Masking the Problem: A Non-Pharmacological Approach to Senior Care

Older man and woman hold hands and hug

A baby cries, and we soothe it. But, when our older adult parent suffering from dementia has an outburst, how do we handle that? Sometimes these non-memory-related symptoms such as aggressiveness, agitation, or even delusions, the first treatment plan is to go to antipsychotic medications. But, more often than not, these drugs mask real issues and do not treat the underlying issues that a person with dementia or Alzheimer’s is dealing with daily.

Elder Care Alliance’s fundamental philosophy is that while cognitive skills may diminish, every person can still grow and learn. Our team members are grounded in four basic principles, honoring each resident through dignity, respect, independence, and choice through our engagement-focused memory care program based on the I’m Still Here® philosophy. This approach focuses on addressing irritability, aggression, apathy, and anxiety associated with dementia and Alzheimer’s. Once thought of as untreatable symptoms of Alzheimer’s and related dementias, these behaviors are sometimes treated with medication versus alternatives that get to the heart of the issue.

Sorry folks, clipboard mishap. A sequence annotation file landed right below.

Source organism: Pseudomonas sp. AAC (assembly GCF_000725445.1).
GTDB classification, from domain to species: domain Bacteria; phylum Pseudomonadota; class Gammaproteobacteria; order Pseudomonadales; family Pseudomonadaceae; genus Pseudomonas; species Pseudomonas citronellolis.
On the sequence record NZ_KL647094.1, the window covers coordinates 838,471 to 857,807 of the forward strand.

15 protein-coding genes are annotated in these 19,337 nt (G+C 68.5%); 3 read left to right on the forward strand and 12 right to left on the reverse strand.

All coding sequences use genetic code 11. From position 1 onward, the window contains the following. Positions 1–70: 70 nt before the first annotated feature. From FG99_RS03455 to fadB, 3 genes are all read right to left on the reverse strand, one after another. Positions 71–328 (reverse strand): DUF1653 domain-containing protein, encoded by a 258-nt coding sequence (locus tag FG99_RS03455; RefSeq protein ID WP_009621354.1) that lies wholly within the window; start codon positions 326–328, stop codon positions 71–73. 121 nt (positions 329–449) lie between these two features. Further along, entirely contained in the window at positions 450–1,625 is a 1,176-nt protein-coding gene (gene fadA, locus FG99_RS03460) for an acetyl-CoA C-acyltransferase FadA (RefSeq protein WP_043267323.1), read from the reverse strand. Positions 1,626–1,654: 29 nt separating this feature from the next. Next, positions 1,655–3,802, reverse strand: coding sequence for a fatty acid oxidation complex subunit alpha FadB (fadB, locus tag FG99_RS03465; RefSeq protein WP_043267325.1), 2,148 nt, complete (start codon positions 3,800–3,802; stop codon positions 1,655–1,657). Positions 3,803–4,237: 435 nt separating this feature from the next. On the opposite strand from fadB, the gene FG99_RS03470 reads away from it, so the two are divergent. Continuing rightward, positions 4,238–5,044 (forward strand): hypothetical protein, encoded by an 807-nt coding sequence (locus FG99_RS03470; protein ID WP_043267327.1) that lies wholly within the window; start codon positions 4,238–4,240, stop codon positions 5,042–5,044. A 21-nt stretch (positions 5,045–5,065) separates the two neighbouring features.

Non-Pharmacological Approach to Dementia

In the media, people with dementia are typically portrayed as frail, disengaged, and usually shown in a nursing home slumped over in a wheelchair—usually medicated. These images contribute to the “public narrative of despair” about dementia. Dr. John Zeisel is the president and founder of Hearthstone Alzheimer’s Care and the I’m Still Here® Foundation. Both organizations advocate for a more promising approach to addressing and treating those living with dementia. Zeisel says people with the disease can still live a full life. We see it every day in our memory care neighborhoods at our Elder Care Alliance communities.